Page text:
Back to School – Feeding Tube Planning

September 1, 2016

Tube Feeding

It’s September, and kids are back in school! For children with a feeding tube, there are some important and necessary steps to take to ensure that their feedings are accomplished at school.  Here are some of the steps to plan for: Obtain the needed documentation All school districts require a signed doctor’s order and dietitian’s note specifying the child’s tube feeding plan and needs.  If your child has an IEP (Individualized Education Plan), you would want to make sure any accommodations that need to be made around their feeding or tube care are specified in it. Train the teacher, school…Read More

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Cri du Chat Syndrome – “Cry of the Cat”

May 26, 2016

cri du chat syndrome

The 5P Minus syndrome, also called Cri du Chat syndrome (or CdCS), is a genetic disorder caused due to a lack of a portion of chromosome  number 5. Those born with this missing or shortened chromosome have a distinctive “cat cry” or kitten-like cry (soft cry), due to an undeveloped larynx, which can deepen as a child grows older. Lower birth weight, smaller head circumference, and developmental delays are common in children with Cri du Chat syndrome. During May, the 5P Minus Society and Cri du are working to educate others about this extremely rare condition that affects approximately…Read More

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Pediatric Therapy Superstar – Katie Lopez

May 3, 2016

Meet Katie! Katie Lopez, a pediatric patient, joined Epic Pediatric Therapy’s South Austin Clinic with very concerned parents. They wanted Epic’s help with Katie’s regression in mobility, balance, and play. Katie’s father told us that when she was 10 months old she became very ill. Prior to the illness, Dad and Mom reported that Katie was pulling to stand, cruising, bouncing with support, and playing with dolls and balls; however, everything seemed to change overnight. Katie was 15 months old during her initial evaluation with the Epic Pediatric Therapy team. Unlike most 15 month olds, Katie was unable to pull…Read More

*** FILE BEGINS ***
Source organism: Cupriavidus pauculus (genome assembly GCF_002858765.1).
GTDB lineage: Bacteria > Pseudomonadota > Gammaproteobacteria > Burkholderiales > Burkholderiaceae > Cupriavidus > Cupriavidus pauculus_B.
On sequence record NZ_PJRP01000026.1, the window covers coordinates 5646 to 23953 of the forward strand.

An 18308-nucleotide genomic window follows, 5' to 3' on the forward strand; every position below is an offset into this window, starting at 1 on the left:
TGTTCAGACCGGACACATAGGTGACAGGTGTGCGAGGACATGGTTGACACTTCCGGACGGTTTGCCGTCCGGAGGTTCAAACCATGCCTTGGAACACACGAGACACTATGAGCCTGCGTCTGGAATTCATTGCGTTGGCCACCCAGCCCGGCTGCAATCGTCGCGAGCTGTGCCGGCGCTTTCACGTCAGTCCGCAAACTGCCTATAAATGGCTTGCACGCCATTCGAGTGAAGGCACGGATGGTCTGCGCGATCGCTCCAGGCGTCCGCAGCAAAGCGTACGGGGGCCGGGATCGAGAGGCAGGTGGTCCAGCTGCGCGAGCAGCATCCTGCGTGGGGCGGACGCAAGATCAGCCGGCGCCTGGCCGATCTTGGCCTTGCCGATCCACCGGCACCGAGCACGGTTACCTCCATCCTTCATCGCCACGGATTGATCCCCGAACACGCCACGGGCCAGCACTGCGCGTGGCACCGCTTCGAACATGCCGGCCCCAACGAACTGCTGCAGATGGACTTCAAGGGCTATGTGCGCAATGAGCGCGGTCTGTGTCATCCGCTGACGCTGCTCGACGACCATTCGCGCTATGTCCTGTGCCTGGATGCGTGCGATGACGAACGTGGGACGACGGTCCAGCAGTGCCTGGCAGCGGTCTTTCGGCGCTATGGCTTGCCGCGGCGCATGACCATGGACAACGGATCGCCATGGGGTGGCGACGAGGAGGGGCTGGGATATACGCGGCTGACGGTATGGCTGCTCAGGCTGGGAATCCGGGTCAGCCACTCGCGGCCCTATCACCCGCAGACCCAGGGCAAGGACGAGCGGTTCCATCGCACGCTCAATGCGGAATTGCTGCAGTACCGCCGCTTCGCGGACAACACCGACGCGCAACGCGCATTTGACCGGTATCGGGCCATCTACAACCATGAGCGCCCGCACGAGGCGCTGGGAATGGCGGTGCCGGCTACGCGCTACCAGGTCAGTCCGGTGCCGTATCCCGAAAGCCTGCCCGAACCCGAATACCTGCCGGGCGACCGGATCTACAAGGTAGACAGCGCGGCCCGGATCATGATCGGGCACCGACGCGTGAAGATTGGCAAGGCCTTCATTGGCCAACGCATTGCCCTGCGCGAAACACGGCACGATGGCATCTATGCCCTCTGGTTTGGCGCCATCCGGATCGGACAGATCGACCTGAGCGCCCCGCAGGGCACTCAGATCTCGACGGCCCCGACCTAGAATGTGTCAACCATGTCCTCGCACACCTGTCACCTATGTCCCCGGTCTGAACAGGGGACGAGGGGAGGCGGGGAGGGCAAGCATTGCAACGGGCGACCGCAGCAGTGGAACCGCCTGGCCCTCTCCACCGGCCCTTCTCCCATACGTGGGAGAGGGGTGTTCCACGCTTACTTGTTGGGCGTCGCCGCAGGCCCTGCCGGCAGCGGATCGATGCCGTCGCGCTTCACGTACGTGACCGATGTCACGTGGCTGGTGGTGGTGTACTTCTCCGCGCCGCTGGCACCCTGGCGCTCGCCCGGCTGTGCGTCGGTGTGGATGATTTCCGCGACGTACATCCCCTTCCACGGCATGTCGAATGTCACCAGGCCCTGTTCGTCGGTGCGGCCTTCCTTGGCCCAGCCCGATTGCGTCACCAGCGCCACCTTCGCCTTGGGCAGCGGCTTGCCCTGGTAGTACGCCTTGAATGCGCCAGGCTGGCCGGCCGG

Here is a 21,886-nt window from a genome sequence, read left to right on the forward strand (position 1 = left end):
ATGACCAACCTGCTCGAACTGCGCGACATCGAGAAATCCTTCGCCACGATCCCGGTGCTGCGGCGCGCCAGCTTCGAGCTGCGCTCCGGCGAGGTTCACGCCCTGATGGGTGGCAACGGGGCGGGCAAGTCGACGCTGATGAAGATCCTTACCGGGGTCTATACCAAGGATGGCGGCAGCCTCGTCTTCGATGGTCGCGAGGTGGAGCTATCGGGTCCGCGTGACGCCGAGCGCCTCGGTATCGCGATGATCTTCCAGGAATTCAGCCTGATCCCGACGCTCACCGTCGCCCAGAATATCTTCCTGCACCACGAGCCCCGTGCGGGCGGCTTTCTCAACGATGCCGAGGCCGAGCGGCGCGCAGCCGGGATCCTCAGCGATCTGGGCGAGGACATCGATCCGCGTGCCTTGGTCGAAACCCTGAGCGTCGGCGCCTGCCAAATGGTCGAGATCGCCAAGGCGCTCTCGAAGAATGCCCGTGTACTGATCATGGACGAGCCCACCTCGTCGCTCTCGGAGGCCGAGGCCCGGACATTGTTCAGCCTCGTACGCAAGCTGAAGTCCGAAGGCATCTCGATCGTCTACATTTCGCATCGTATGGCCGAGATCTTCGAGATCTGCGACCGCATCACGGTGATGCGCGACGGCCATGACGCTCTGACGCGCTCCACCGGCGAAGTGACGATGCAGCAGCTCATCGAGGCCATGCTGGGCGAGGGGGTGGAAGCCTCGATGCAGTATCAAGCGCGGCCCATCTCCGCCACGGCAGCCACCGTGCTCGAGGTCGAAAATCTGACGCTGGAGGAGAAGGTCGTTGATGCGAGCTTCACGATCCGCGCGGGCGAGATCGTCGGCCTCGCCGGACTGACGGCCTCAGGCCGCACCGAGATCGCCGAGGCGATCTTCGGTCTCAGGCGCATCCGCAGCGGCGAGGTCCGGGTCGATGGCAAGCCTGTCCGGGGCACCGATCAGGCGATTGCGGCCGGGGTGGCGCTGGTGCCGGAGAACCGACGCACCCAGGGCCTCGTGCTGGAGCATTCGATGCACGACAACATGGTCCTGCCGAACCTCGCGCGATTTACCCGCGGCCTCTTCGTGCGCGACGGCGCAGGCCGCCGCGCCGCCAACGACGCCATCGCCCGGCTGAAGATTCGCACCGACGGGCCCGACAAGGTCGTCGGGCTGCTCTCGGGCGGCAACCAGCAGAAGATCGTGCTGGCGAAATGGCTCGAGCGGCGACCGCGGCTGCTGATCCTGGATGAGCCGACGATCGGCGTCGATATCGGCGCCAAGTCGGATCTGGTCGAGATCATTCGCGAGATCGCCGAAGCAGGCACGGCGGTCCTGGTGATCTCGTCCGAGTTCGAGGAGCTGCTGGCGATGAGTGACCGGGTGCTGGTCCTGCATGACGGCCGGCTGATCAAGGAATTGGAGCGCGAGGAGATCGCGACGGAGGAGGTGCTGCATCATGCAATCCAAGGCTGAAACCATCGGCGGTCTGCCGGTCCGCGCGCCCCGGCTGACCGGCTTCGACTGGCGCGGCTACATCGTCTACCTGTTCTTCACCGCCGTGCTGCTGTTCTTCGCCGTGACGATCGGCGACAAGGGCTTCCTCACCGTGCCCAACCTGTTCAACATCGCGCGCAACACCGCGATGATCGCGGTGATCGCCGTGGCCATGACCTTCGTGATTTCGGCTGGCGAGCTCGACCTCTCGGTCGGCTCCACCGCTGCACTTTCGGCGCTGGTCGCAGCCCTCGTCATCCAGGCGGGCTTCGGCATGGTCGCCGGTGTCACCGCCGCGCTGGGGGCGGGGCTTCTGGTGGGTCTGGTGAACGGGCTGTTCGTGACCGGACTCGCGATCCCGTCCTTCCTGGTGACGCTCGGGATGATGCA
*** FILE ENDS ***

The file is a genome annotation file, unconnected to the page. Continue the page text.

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Understanding Phonological Disorders

May 3, 2016

speech therapy

Some children seem to acquire phonological skills naturally; however, some children do not. When a child has difficulty understanding the sound system and speech rules of our language, the child is said to have a phonological disorder. These disorders are broader in scope and more complex than simple articulation deficits. In other words, a child with a phonological disorder may mispronounce a sound in certain words, yet pronounce it clearly in others. There can be an inconsistency in his/her sound errors. Sometimes a child with a phonological disorder completely drops sounds at the end of a word: book/booh, boat/bow, and…Read More

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Helping Families with Babies in NICU

April 11, 2016

premature baby boy in intensive care unit at hospital

If you know of friends or loved ones who are faced with the frightening experience of their baby in NICU, you may ask “how can I help?” Aside from knowing how to do more than offer comfort, prayer, and entrusting the professionals to do their jobs, is there a tangible way to assist? There are some very practical ways to lend a hand to these families during this stressful time, and to help alleviate a burden or two they may not have anticipated as they focus on their child. First of All, Say “Congratulations!” – This heartfelt expression should not…Read More

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Your Difficulty Swallowing Might be a Sign of Dysphagia